Hackers do not always target retail stores and banks; they also target hospitals. By doing so, they can obtain a significant amount of extremely sensitive information.
Recent research identifies what types of information hackers steal during a hospital data breach.
Researchers from Michigan State University (MSU) in East Lansing and Johns Hopkins University in Baltimore, MD, revealed what types of data leak from secure servers during hospital data breaches. They published their study in the Annals of Internal Medicine.
This type of data breach can have severe consequences for the people whose information the hackers obtain says John (Xuefeng) Jiang, lead author and MSU professor of accounting and information systems. He adds that it is not always financial fraud or identity theft that happens as a result. It can also lead to the misuse of sensitive, medical information.
Potential for fraud, identity theft, and more
"The major story we heard from victims was how compromised, sensitive information caused financial or reputation loss," says Prof. Jiang. "A criminal might file a fraudulent tax return or apply for a credit card using the social security number and birth dates leaked from a hospital data breach."
This is the first research that has revealed details on the types and amount of public health information obtained through hacking incidents. The researchers estimate that the 1,461 data breaches that took place over 10 years from 2009 to 2019 impacted 169 million people.
To identify what data was at risk, researchers divided information into one of three categories: demographic information, which includes names and email addresses; financial information, including date of service, billing amount, and payment information; and medical information, which includes items such as diagnoses and treatment.
The study authors broke down demographic information further by categorizing social security numbers and birth dates into "sensitive demographic information," and financial information, which included payment cards and banking details, into "sensitive financial information."
These categories are ripe for exploitation from those who want to commit identity theft or financial fraud.
Knowing the target is a key part of the battle
For compromised medical information, the researchers placed specific diagnoses and treatment options in a "sensitive medical information" category. These included HIV status, sexually transmitted diseases, substance abuse, mental health, and cancer. These had the potential for severe privacy violations for the people involved.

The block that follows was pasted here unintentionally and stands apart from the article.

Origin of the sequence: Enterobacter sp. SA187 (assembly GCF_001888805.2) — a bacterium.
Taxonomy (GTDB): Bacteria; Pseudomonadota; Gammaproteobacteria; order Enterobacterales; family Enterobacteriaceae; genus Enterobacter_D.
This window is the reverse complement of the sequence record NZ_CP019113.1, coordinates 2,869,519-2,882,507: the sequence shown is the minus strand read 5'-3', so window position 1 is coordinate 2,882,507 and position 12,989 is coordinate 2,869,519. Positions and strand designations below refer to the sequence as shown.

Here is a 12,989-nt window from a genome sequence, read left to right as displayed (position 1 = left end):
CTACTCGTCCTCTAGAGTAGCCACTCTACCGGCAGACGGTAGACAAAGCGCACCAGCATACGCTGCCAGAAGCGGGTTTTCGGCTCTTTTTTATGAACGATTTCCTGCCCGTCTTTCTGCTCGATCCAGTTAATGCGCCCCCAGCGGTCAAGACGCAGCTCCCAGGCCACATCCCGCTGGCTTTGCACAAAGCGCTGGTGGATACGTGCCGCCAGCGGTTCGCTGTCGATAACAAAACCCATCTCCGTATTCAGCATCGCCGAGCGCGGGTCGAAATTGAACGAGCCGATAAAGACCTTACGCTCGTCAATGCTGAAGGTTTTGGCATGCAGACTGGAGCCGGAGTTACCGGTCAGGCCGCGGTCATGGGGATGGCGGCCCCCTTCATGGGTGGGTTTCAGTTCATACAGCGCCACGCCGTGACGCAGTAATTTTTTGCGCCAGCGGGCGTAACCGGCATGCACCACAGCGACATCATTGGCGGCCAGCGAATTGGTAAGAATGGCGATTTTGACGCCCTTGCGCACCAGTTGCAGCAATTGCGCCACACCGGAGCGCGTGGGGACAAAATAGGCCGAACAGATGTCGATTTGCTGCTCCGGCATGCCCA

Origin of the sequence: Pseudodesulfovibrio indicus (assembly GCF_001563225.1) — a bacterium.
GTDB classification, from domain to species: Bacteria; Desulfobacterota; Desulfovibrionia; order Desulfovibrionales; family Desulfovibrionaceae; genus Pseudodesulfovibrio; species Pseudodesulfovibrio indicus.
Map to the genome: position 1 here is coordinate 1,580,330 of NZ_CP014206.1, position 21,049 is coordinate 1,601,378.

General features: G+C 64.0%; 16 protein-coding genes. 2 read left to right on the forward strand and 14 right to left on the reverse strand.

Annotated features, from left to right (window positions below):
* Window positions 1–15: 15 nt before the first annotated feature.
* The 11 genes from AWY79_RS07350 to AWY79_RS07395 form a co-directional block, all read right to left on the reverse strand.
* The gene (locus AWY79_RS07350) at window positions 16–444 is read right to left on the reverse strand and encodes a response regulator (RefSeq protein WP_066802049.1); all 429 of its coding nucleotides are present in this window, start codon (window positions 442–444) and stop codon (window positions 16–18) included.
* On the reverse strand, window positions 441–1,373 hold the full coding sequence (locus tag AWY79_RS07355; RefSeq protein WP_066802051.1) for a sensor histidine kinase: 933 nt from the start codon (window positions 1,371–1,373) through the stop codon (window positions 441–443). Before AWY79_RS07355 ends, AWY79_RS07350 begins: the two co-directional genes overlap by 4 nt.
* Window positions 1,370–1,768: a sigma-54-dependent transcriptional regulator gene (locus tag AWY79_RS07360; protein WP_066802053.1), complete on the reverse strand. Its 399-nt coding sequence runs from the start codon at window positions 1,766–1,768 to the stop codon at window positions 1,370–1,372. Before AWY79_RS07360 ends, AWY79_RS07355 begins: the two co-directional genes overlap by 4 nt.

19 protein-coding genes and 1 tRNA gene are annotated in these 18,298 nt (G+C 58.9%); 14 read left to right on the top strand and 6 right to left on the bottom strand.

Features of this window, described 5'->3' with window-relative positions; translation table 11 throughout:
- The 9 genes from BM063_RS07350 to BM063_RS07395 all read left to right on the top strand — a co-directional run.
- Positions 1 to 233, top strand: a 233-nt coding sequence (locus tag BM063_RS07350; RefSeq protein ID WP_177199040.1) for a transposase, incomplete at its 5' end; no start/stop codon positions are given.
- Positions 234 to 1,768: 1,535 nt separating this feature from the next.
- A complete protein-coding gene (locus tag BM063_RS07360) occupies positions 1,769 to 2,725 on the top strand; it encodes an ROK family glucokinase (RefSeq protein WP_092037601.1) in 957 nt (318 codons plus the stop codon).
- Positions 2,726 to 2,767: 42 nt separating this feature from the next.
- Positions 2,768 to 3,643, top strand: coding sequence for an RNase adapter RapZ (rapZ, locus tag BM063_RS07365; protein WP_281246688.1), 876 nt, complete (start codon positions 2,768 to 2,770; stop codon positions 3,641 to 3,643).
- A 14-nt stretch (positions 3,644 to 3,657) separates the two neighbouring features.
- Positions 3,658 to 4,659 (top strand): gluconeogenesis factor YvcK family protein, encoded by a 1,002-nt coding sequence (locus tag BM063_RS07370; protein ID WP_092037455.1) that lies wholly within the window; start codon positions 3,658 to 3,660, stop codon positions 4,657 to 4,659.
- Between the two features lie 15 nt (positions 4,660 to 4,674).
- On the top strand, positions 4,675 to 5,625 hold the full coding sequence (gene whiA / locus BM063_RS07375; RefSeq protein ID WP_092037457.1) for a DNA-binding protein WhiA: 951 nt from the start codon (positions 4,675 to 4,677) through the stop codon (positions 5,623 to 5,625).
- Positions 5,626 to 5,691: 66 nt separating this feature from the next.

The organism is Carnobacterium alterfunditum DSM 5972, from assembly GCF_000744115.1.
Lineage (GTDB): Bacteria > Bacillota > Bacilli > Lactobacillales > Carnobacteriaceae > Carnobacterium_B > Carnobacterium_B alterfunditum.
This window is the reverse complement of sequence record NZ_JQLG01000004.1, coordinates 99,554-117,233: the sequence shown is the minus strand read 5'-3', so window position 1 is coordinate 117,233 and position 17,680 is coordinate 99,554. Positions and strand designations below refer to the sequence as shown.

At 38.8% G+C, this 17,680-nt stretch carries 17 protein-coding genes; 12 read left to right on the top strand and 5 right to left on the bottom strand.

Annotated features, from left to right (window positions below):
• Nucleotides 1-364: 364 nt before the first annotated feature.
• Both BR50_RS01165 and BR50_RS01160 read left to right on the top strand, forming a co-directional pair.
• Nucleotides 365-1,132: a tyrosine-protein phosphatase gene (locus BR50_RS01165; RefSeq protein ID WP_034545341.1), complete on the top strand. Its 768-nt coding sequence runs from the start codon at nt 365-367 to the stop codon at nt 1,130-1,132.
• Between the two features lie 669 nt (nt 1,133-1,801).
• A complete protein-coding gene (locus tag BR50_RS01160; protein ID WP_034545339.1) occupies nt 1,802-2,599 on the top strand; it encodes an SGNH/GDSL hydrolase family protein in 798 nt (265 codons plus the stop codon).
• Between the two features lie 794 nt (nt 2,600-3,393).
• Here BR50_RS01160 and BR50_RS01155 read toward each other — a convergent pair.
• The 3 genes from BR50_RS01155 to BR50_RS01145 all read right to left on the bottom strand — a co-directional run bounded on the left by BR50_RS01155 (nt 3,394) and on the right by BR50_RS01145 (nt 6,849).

Around 70% of the data breaches involved sensitive demographic or financial information. This means that identity theft and financial fraud may be the goal of the majority of those who hack this sort of information.
However, 20 of the data breaches compromised sensitive medical information, which affected around 2 million people.
"Without understanding what the enemy wants, we cannot win the battle," says Ge Bai, associate professor of accounting at Johns Hopkins Carey Business School and Bloomberg School of Public Health. "By knowing the specific information hackers are after, we can ramp up efforts to protect patient information."
Future steps and implications of the study
Those involved in this study recommend that regulators, such as the Department of Health, make an effort to formally collect the types of information that leak out during a data breach and inform the public.
They say this will help those affected asses potential damages. Also, institutions that have limited resources could take steps to limit the amount of information accessible to a possible data breach. For example, they could store financial and demographic information on different servers.
The researchers say that another area of concern involves the Department of Health and Human Services and Congress. The organization has recently introduced new rules to encourage more data sharing. According to the researchers, data sharing has the unfortunate side effect of increasing the risk of data breaches.
Plans are already in place, though, for Prof. Jiang and Bai to work with lawmakers and organizations to ensure personal information is as safe as possible.